Visitation rights are a straightforward yet important aspect of the law. These rights pertain to the visitation schedules and arrangements agreed upon by the custodial and non-custodial parent. If they cannot agree, visitation schedules will be put into effect by the court. These circumstances most commonly occur following a divorce.
Once one parent is awarded custody, the other will be awarded visitation rights. The only time this is not possible is if the non-custodial parent is deemed irresponsible or a negative influence for the child. This can pertain to drug and alcohol abuse, as well as physical and verbal abuse. Evidence must be submitted in order for a non-custodial parent's visitation rights to be revoked. Learn more about the relationship of child support to visitation.
Mutually Agree on Visitation
In some cases, the custodial and non-custodial parent will mutually agree on a visitation schedule. This is only possible if these parties can cooperate without incident. If cooperation is not a possibility, the court will determine a specific schedule. This will include frequency of visits, detailed pickup and return times, as well as holiday visitation schedules. If the court is involved, they will consider the wishes of the child, but only if that child is capable of displaying a certain sense of maturity. The child's age will also be a factor. That said, the child's best interests will outweigh any wishes made evident by any party. The courts will also be aware of undue influence, which pertains to a custodial parent influencing a child's decision.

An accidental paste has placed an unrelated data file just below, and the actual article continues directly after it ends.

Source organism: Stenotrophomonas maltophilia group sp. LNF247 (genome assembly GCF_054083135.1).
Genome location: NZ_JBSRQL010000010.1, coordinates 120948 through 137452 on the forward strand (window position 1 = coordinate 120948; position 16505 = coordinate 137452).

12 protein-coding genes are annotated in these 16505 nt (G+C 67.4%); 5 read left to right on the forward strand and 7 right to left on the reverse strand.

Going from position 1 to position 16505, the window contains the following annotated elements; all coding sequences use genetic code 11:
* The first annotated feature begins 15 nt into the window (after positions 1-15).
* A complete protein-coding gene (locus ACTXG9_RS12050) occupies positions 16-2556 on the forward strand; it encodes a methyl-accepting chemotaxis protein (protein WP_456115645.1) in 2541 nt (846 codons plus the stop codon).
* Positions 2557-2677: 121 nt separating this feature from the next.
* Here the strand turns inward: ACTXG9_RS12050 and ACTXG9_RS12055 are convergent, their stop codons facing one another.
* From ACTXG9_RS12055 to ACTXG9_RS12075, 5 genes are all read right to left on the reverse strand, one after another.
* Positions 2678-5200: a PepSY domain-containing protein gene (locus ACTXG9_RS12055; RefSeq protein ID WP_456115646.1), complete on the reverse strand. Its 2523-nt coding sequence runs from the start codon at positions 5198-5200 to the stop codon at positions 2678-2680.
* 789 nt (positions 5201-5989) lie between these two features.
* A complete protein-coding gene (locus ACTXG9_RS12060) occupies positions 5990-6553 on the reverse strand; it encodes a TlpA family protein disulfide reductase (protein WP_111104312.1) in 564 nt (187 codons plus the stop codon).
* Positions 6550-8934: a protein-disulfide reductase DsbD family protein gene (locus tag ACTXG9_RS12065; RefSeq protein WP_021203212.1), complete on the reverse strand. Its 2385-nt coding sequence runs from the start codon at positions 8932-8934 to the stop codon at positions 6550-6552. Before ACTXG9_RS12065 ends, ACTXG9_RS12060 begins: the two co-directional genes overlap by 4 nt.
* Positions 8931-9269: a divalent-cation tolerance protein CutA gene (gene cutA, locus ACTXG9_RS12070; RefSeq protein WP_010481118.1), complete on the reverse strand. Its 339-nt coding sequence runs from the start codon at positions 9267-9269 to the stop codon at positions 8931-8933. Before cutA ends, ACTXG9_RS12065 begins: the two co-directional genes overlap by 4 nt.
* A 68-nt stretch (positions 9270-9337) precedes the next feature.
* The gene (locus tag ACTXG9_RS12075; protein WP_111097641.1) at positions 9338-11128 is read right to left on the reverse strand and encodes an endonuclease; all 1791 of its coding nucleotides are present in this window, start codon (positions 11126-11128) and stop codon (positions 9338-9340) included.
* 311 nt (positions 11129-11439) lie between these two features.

The visitation rights of grandparents are a cloudier subject and have been debated for years. Their visitation rights will vary by state.
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